HE LIST OF FRENCH VISITORS AT COLUMBIA OVER THE PAST 100 YEARS—invited by the Maison Française, the Department of French, or the university—is long and distinguished. Behind every visit there is a story. Here are just a few of the more memorable ones.
COLUMBIA SUMMER SESSION, 1923
On February 25, 1923, The New York Times announced: “Columbia Attracts Scholars of World. A group of French men of letters will be the centre of a world gathering of scholars at Columbia University during the Summer session.” Six French scholars, “selected from among the very best,” sailed to New York. Joseph Bédier, Émile Bourgeois, Paul Hazard, Édouard Le Roy, Raoul Blanchard, and Bernard Faÿ gave individual seminars and together team-taught a grandiose course on “French Civilization,” with an opening lecture by French Ambassador J. J. Jusserand. The idea, not surprisingly, was Butler’s, and the entire undertaking was hailed as the outstanding feature of the summer session, which offered 1,000 courses to 13,000 students. “The French program is the most ambitious ever undertaken at a Columbia Summer Session, a further step in the general effort of the educational institutions of France and America to bring the two peoples into more intimate intellectual contact,” said the Times. Students became “thoroughly acquainted with all that is most brilliant and most significant in French culture without having to leave New York to find it.”
ANDRÉ MALRAUX, 1937
On March 20, 1937, André Malraux gave a lecture in French at Columbia’s McMillin (now Miller) Theatre during a speaking tour of the U.S. The 36-year-old left-wing author of Man’s Fate and Days of Wrath had just spent half a year fighting in the Spanish Civil War. In an amateur recording of his speech that survives today, we hear Malraux speak about revolution and history, but he talks mostly about the war. At one point he describes how a plane in his squadron was shot down in the snow-covered mountains of northern Spain. Peasants placed the wounded on stretchers, and brought them slowly down winding mule paths toward the valley. The peasants waiting down below did not visibly react to the first men, injured in the legs. “But when those wounded in the face began to arrive—flat bandages showing where the noses had been torn off, streams of dried blood on their leather jackets—the effect was completely different, and the women and children began to weep. It was the most gripping image of fraternité I think I have ever seen in my life,” Malraux said. “The great silence, the mountain covered from the summit to the base with Spanish people who had followed these men who had come from every country on earth to defend what they believed to be right.” This became a central scene in L’Espoir (Man’s Hope), the Spanish Civil War novel that Malraux was writing during his New York trip. Malraux ended his speech with an appeal to Columbia students and professors to help fight Franco by doing what they did best as intellectuals: learning the truth about Spain, reading the dispatches being sent by the Spanish Republicans to the Association of American Writers, and speaking out to everyone around them. “If 1,000 or 2,000 of you do this work in service of the truth,” he said, “this will help us more than all the money sent to care for our wounded.”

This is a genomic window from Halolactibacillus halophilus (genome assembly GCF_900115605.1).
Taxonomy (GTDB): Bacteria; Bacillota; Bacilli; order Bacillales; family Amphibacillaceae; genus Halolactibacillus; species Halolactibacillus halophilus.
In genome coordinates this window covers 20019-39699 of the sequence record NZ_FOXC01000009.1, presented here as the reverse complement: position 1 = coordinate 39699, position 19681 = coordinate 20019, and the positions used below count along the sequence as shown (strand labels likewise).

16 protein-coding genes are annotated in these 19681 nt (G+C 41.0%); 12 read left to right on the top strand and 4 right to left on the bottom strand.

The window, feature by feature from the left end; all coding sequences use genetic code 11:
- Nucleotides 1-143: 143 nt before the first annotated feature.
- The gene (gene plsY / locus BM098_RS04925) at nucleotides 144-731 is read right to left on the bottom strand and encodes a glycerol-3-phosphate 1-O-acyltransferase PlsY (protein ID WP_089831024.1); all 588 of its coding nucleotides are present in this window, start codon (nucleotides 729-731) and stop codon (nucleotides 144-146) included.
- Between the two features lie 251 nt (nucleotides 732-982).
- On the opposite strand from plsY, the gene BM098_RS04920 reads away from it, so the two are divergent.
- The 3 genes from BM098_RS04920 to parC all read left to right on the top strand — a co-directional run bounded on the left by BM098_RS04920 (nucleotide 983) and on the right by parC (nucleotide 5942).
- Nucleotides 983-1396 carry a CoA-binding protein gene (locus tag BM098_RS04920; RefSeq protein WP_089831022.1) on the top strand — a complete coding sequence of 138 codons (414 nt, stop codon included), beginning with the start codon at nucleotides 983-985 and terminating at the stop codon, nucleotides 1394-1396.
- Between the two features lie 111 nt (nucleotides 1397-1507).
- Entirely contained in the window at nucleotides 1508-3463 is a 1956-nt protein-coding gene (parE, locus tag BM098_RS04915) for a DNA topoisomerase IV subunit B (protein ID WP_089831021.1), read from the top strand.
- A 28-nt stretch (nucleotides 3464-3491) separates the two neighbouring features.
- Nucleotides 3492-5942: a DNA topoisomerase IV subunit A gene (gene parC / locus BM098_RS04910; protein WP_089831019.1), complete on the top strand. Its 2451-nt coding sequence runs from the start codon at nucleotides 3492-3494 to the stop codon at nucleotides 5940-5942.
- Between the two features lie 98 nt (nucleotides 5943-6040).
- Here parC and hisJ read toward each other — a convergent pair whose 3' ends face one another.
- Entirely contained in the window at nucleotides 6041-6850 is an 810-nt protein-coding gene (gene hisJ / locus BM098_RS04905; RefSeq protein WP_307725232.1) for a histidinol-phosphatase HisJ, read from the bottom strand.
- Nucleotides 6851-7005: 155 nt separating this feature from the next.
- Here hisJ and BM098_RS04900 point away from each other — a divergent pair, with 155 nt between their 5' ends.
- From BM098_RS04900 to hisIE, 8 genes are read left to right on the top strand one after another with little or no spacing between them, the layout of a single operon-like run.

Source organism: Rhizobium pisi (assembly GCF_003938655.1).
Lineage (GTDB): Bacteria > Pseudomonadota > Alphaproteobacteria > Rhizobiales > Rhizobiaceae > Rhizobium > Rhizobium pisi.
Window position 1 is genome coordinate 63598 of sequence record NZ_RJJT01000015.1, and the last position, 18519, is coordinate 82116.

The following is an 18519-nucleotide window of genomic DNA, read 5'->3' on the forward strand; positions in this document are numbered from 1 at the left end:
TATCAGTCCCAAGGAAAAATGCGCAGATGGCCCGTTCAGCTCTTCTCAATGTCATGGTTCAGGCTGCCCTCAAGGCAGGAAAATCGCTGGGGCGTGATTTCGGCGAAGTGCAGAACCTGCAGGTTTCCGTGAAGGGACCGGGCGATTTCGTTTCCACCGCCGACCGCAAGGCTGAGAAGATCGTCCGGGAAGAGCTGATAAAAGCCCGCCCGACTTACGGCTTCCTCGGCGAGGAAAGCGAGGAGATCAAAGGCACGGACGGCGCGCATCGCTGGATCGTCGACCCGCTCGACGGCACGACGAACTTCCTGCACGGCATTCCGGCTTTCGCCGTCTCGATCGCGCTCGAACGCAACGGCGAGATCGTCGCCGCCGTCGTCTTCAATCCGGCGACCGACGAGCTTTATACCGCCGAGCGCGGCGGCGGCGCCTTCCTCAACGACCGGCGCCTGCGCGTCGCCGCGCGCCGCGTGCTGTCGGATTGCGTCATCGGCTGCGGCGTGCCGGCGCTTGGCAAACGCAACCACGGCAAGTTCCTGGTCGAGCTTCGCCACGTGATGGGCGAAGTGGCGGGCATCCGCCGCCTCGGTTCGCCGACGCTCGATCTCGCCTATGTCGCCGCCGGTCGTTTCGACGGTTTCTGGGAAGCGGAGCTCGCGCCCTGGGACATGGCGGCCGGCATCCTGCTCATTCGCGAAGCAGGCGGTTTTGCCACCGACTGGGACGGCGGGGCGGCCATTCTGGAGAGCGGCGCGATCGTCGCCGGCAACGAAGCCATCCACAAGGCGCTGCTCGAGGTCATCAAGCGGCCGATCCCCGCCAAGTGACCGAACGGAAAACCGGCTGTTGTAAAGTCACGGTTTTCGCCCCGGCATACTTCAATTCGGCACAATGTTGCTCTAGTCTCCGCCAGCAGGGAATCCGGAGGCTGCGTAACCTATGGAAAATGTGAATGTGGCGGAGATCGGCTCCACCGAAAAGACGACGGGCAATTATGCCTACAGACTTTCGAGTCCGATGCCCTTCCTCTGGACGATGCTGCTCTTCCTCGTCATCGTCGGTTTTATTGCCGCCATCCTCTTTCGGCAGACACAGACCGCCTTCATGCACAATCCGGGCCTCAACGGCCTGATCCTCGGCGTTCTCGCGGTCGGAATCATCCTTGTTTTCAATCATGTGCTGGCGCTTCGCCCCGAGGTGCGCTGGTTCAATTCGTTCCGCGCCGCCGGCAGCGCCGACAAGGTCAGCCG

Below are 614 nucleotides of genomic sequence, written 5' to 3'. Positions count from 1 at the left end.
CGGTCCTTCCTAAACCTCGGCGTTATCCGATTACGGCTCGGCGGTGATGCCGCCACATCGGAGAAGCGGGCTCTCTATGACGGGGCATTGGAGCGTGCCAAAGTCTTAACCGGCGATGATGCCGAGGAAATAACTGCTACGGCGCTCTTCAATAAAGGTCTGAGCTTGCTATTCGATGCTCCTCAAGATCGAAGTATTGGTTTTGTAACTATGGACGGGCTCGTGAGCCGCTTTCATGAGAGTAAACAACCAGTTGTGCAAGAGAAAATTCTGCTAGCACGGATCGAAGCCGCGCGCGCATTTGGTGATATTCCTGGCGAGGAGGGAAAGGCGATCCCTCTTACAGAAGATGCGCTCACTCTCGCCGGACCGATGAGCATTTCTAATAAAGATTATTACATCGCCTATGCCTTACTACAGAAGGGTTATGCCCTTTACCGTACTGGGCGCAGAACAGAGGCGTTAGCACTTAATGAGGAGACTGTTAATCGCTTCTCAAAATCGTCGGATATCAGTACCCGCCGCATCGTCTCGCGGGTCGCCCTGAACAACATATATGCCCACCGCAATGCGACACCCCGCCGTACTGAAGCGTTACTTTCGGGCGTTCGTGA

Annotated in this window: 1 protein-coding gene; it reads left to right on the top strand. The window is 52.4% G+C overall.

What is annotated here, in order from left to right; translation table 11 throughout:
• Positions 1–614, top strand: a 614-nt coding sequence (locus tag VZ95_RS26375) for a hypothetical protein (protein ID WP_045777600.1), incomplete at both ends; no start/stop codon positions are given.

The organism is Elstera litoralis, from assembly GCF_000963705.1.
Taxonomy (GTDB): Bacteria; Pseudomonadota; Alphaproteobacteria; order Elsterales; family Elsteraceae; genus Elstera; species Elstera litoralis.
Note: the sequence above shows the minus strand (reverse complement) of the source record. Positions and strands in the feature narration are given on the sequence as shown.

ALBERT CAMUS, VERCORS, THIMERAIS, 1946
“No American Francophile could remember any lecture in French that had ever drawn an audience of more than 300 in New York. Yet, on March 28, 1946, we were to be at least four times that many in Columbia’s McMillin Theatre. The three lecturers were named Vercors, Thimerais, Albert Camus.” This was how Professor Justin O’Brien remembered Camus’ visit to Columbia to debate “the crisis of man” during his first trip to the U.S., sent by the French government. The young editor of Combat was greatly admired in France for his Resistance work and for such writings as L’Étranger, published in English as The Stranger during his U.S. stay. O’Brien remembered, “When he told us that, as human beings of the twentieth century, we were all of us responsible for the war, and even for the horrors we had just been fighting (the concentration camps, extermination by gas), all of us in the huge hall were convinced, I think, of our common culpability. Then Camus—who was never one to castigate without embodying an affirmative suggestion in his sermon—told us how we could contribute, even in the humblest way, to reestablishing the honesty and dignity of men.” O’Brien learned that, during the talk, thieves had stolen the box office receipts, which were intended for French war orphans. He announced the theft to the audience, saying that the “crisis of mankind” was at their door. Someone stood up and suggested that everyone pay for their ticket again on the way out, and, “under the spell of Camus’ persuasive words,” this is indeed what happened. The second take was more than the amount stolen.
A few days later, Camus met informally with Columbia undergraduates at the Maison Française. Eugene Sheffer remembered that “Mr. Camus asked more questions than the students themselves. He was very curious about the young American student: how he thought, how he reacted to the contemporary scene.”
Camus’ U.S. visit raised concerns for J. Edgar Hoover, who conducted an FBI investigation of the author. The FBI file refers to his talk at Columbia but notes that, “According to informant, subject’s lectures merely intended to show France’s cultural attitude so as to foster a closer relationship between the culture of France and the U.S. and also to express his philosophy of the absurd man.” Camus’ FBI file concludes: “Investigation fails to develop any subversive or political activity on subject’s part.”